Off To The Super Trofeo Races With Blancpain And Automobili Lamborghini
There I was, sitting in a 2014 Lamborghini Aventador screaming around Road Atlanta doing somewhere in the vicinity of 220 kmh/160 mph, and the only thing I could think of was, “Wow, this thing has incredible grip!”
Ok, that’s not entirely true, I was also thinking about the braking, the cornering, the acceleration, and the casual conversation the driver was trying to have with me while pushing the car to what I can only assume was beyond the limits of physics.
There were two downsides to the Hot Lap experience with Lamborghini: for one, it only lasted approximately two minutes; for another, I stupidly tried to record it with my phone so I was actually concentrating more on trying to keep the video stable instead of enjoying the ride. Oh, the regrets we’ll have.
But that is how my Blancpain Lamborghini Super Trofeo weekend came to a heart-pounding close: wishing I had but another lap, or two, or a hundred.
When I arrived on Friday morning, it was wet with a slow but heavy rain seemly destined to ruin the day for good enjoyment of the races. But within an hour of arrival the rain let up, the sun came out and the day looked set for great times and fast racing.
The Super Trofeo series was but a part of the four days of racing capped by the Petit LeMans on Saturday afternoon. The other races included the Continental Tire SportsCar Challenge, the Prototype Lites Powered by Mazda, the Porsche GT3 Cup Challenge USA, and the Mazda MX-5 Cup.
A stable of Lamborghinis and Blancpains
But for us, the focus was on the stable of Lamborghini Gallardos all set to tear up the track for the final stop on the Super Trofeo series. That and the stable of incredible Blancpain timepieces that were on display and – lucky me – on my wrist for the day. The timepieces present included the L-Evolution and Super Trofeo pieces, select Villeret watches, the Bathyscaphe and Fifty Fathoms, and the ever-stunning female collection including the Chronographe Flyback Grande Date, which is very impressive in the metal.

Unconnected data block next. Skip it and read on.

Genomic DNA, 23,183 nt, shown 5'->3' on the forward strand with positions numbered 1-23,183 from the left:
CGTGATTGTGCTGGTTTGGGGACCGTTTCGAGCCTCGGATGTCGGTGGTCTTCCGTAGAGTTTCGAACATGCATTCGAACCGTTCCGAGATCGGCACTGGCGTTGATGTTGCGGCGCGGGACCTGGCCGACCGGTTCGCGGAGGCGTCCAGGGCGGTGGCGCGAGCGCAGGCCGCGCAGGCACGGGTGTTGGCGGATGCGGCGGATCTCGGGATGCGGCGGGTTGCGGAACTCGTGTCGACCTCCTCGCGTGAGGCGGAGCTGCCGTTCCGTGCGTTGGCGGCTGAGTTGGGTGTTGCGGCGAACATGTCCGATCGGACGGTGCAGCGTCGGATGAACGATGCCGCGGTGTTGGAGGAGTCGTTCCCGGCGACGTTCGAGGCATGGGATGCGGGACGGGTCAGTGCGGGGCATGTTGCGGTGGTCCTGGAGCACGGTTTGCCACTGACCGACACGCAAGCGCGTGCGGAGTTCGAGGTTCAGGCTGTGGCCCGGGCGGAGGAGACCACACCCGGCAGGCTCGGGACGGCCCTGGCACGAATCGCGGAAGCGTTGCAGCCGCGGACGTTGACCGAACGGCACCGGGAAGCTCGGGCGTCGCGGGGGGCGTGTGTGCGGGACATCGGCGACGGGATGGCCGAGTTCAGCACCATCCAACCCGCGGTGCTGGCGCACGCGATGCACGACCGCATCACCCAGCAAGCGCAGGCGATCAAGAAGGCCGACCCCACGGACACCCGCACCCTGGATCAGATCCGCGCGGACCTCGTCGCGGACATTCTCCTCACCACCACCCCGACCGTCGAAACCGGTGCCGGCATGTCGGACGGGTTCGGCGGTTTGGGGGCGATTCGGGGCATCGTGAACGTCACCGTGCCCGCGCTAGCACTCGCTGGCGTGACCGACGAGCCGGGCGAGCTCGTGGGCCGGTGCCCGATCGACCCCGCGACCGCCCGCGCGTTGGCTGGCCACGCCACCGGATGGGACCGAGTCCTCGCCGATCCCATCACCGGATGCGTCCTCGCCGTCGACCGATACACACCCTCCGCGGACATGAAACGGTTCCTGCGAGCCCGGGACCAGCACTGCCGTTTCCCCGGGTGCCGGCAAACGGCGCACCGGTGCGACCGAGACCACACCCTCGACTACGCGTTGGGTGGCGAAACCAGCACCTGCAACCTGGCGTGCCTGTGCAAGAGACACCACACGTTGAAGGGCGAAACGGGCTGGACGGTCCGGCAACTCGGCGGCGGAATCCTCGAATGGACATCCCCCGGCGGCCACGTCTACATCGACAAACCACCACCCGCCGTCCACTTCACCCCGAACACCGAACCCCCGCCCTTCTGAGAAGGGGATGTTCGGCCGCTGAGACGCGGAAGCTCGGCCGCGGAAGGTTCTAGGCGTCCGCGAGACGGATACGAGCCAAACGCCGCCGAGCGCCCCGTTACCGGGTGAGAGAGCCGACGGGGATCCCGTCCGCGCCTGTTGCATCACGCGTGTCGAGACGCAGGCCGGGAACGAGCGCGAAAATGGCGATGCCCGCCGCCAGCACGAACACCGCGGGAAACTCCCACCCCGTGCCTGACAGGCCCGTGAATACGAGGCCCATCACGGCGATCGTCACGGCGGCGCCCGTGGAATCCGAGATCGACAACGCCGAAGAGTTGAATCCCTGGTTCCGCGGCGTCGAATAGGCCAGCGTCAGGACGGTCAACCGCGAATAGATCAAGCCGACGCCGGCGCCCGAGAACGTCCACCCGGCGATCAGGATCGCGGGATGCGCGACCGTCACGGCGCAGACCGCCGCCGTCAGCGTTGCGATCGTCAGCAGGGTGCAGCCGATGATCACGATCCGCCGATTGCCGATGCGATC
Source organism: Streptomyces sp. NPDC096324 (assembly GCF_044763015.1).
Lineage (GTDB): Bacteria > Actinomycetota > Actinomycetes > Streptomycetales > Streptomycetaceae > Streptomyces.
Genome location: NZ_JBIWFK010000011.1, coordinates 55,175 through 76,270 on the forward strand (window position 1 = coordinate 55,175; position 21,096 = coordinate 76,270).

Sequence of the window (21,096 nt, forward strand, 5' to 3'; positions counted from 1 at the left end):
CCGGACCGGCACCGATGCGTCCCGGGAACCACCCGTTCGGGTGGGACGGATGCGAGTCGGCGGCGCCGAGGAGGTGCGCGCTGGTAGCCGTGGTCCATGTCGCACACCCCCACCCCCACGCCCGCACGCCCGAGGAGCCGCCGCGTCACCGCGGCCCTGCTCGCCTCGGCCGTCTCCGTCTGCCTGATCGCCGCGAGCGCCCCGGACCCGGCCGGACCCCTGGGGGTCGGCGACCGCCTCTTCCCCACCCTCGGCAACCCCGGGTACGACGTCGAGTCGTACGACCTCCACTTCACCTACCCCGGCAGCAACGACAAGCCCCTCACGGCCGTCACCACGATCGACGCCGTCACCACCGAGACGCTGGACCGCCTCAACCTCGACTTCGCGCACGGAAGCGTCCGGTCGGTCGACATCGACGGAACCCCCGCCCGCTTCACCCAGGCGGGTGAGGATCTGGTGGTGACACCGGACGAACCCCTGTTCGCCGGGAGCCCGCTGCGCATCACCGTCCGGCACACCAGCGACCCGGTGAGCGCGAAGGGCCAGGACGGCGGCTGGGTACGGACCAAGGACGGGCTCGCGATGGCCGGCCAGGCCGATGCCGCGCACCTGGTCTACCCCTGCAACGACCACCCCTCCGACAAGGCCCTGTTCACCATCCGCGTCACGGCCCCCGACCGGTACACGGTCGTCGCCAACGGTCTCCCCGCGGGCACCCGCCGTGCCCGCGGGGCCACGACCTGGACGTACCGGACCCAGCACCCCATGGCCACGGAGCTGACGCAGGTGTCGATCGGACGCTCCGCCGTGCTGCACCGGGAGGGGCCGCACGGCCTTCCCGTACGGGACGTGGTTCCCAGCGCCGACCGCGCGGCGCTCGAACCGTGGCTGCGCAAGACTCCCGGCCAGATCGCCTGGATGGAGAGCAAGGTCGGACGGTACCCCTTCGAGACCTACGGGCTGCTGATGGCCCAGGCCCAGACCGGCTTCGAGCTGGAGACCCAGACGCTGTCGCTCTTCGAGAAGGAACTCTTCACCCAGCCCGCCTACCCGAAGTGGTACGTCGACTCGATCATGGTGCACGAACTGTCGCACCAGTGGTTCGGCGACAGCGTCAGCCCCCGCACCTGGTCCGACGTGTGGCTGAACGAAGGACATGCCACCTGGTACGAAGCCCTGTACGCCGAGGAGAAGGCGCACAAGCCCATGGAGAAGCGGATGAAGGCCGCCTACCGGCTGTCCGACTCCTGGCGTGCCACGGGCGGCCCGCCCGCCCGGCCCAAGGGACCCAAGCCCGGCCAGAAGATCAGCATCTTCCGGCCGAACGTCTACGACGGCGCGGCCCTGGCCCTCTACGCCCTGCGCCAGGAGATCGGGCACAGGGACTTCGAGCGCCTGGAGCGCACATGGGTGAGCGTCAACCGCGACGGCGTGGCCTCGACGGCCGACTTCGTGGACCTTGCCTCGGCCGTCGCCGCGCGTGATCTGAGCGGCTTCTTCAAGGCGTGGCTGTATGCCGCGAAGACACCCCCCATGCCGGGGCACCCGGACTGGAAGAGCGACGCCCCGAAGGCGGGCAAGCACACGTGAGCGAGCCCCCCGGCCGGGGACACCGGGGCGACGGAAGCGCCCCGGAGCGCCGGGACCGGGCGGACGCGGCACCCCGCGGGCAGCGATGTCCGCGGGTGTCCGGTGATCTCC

Blancpain’s female line is entirely mechanical and now makes up approximately 30 percent of the entire sales, up from just 5 percent a few years ago. Sounds like they are doing something right.
The Villeret pieces usually make up my highlights at this brand, as they are the epitome of what I look for in a Blancpain timepiece and are incredibly well-designed. This goes double for the Quantième Complet with patented under-lug correctors, simply a fantastic watch.
The other highlight was what graced my wrist for the day: the L-Evolution-R Chronograph Flyback Rattrapante Grande Date in carbon fiber and red gold.
The details are very well considered in this piece, with the carbon fiber bezel not simply being screwed on like on many watches, but instead carefully cut and assembled with the lugs and the case back also crafted in carbon as well. The rotor is fully open-worked to allow for automatic winding while still having an interesting view into the awesome Caliber 69F9.
The additional details are where it really shines, the Lamborghini-inspired shield for the hour counter, the 9 and 12 numerals in the typeface that all the Super Trofeo cars use for the numbers, even down to the split-seconds pusher and Blancpain name machined into the side of the case. It really is a sporty yet cleanly designed watch.
Up close and personal
I enjoyed having it on my wrist for the day, and my many wristshots should prove as much. After the horological discussion, we had some lunch and then got down to the race-fueled fun. We were given a tour of the Super Trofeo Village and Lamborghini race paddock, where we got up close and personal with a handful of the sixteen cars competing that weekend.
Our guide let us in on some interesting facts about the races and the cars. All of the Gallardo models are essentially the same, and are built on the same line that the standard Gallardo models were built, with a few components left off, like the twelve-disc CD changer or the rear-seat video entertainment system. Oh, wait, they didn’t have those anyway.